The empirical evidence regarding outcomes of psychological treatment of the  paraphilias is limited.  To date, most studies have  been  conducted with heterogeneous sex offender populations that include but are not limited to para- philic offenders. The extent to which paraphilic offenders, nonparaphilic offen- ders, and non-offending paraphilics are the same or different in terms of etiological factors or treatment needs is unknown. Further, while there are no studies convincingly demonstrating the superiority of one psychotherapeutic methodology to another, there is growing evidence that cognitive-behavioral and relapse prevention models are effective in reducing recidivism of sexual offending behaviors (168). These models, with their focus on behavior, related cognitions, and development of self-regulatory skills, demonstrate the greatest promise for the psychological treatment of the paraphilias.

From a cognitive-behavioral perspective, the paraphilias are primary and chronic. Although fundamentally altering a sexual interest is not viewed as poss- ible, managing the interest is. Therefore, treatment does not focus on cure, but on management of associated thoughts, fantasies, and urges, reduction of associated distress, and conscious choices about behavior. In this framework, exploration of underlying life history themes takes place after  behavioral goals have been achieved and relapse prevention strategies learned, and is conceptualized as of secondary importance relative to the need for behavioral control.

The current classification system, the multitude of etiological theories and their inferred treatment approaches, and the tendency for outcome studies to focus on specific paraphilias imply that specific paraphilias require specific treat- ments. To the contrary, a general rule of thumb is that the paraphilias are more alike  than  different  and,  regardless  of  the  specific  manifestation,  reflect common underlying mechanisms, such as disordered capacity to regulate affect and impulses, that become the target of treatment.

Psychiatric Assessment of Paraphilias

Assessment informs the clinician regarding necessary intensity of treatment and which psychotherapeutic modalities—individual, group, or conjoint couple—are called for. It is beyond the scope of this chapter to detail the components of the full psychiatric-psychosexual evaluation. Rather, those assessment components uniquely related to the paraphilias are highlighted.

Defining the impairment:       Because psychological treatment focuses on those aspects of the disorder most related to functional impairment, identification of the specific nature of impairment is essential. The following impairment- related variables, summarized in Figure 12.2, are crucial aspects of assessment.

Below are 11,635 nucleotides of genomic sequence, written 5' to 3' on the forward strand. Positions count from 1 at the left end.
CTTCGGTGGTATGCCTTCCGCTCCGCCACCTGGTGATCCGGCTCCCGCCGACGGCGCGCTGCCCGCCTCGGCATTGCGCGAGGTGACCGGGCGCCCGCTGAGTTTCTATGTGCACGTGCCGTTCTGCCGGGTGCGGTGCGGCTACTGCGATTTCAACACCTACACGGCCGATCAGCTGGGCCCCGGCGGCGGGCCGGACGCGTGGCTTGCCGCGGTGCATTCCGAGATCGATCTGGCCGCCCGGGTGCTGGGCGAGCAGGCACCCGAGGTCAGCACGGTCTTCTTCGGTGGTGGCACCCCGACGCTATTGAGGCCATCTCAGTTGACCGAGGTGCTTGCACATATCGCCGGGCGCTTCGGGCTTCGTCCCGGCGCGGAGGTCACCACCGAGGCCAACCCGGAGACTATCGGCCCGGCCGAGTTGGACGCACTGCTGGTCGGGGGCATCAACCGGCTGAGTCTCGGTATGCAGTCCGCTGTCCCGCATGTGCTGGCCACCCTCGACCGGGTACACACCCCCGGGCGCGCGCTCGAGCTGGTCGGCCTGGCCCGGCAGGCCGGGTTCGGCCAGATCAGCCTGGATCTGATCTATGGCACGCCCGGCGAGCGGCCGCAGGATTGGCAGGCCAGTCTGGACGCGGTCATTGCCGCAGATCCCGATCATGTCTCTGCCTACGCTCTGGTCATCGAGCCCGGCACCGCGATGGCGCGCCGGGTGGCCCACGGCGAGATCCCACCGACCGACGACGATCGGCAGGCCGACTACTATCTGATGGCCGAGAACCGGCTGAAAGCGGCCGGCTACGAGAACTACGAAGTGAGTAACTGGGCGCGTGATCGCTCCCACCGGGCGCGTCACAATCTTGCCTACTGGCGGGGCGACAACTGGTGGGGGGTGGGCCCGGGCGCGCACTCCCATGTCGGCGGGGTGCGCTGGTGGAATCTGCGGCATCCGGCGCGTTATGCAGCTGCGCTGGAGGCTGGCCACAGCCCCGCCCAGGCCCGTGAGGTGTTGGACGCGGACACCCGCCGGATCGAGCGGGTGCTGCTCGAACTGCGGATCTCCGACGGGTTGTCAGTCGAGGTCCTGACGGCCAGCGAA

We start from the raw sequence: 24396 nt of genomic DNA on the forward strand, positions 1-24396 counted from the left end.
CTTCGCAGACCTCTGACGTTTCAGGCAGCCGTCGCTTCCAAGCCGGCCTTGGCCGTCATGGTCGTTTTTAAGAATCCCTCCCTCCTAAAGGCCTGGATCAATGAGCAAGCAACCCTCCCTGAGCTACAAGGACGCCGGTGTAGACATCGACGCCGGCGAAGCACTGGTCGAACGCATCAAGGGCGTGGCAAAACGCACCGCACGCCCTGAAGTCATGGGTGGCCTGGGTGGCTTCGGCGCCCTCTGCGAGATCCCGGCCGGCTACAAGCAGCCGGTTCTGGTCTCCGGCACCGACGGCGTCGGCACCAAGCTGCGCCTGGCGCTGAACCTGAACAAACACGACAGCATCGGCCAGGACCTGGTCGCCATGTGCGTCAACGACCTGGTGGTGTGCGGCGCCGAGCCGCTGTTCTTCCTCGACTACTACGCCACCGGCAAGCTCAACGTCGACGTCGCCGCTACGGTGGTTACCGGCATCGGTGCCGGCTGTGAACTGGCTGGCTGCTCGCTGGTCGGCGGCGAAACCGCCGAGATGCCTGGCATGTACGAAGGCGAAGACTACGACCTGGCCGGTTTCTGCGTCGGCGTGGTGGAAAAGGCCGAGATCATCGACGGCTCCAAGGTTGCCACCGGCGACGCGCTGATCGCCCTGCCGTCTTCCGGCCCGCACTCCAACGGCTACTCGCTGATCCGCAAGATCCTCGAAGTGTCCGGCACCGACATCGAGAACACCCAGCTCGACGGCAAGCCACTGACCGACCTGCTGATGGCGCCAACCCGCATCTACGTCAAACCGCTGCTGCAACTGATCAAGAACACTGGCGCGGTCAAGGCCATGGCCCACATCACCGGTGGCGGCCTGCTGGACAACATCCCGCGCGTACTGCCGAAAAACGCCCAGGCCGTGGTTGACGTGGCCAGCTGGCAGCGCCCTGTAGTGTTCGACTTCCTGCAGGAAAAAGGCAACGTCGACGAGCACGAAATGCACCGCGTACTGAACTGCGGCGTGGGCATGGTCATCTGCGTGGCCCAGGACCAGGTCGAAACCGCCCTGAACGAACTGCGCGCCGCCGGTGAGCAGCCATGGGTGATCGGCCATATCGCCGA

Cognitive impairment.   Sexual thoughts may be as or more distressing than urges or cravings. An individual can have low or average biological drive and still experience frequent distressing and intrusive sexual cognitions. He may be distressed by the content of the fantasies and/or  by their intrusive effects, including, for example, guilt, despair, or distraction during efforts at part- nered sexual activity. Distorted cognitions that promote denial or minimization or blame others for the problematic behavior contribute to impaired judgment and increase  the  risk  of  behavior,  particularly  in  the  offending  paraphilias.  As along as distortions are present, internal motivation to control behavior is minimal and the risk of paraphilic behavior remains significant.

Drive impairment.   High biological drive may fuel sexual urges or crav- ings that are preoccupying, distressing, and difficult to control, increasing the risk of behavioral escalation. Drive assessment inquires about an individual’s ability to control his urges, his subjective experience of his drive, frequency of masturbation, and amount of time spent feeling sexually preoccupied. The presence of high drive and/or preoccupying urges and cravings demands consideration  of  a  pharmacological  intervention  early  in  treatment.  In  the

authors’ clinic, excessively high drive has been identified as a significant com- ponent of the disorder in 10% of patients diagnosed with a paraphilia or nonpar- aphilic problematic sexuality. Although most patients describe themselves as sexually obsessed and preoccupied, and most endorse impairment in controlling their urges, only a fraction experiences difficulty in the form of high drive or genital  hyperarousability.  This  highlights  the  importance  of  assessing  the nature and intensity of sexual cravings from a psychological as well as biological perspective.

Behavioral impairment.   In some individuals, the problem is limited to urges and fantasies. In others, the urges and fantasies have escalated to paraphilic behavior. Problematic behaviors may include frequent masturbation, masturba- tion in inappropriate contexts, excessive use of or preoccupation with paraphilic pornography, placing undue sexual demands on a partner, seeking inappropriate partners with whom to act out a paraphilic interest, unsafe sexual practices, and deceitfulness. As a paraphilia escalates behaviorally, partnered sex may become impaired. Some individuals suffer extreme financial consequences due to purchasing online sexual services, phone sex activities, or hiring sex workers. Most significantly, some paraphilias  lead  to  severe legal  consequences and harm to others.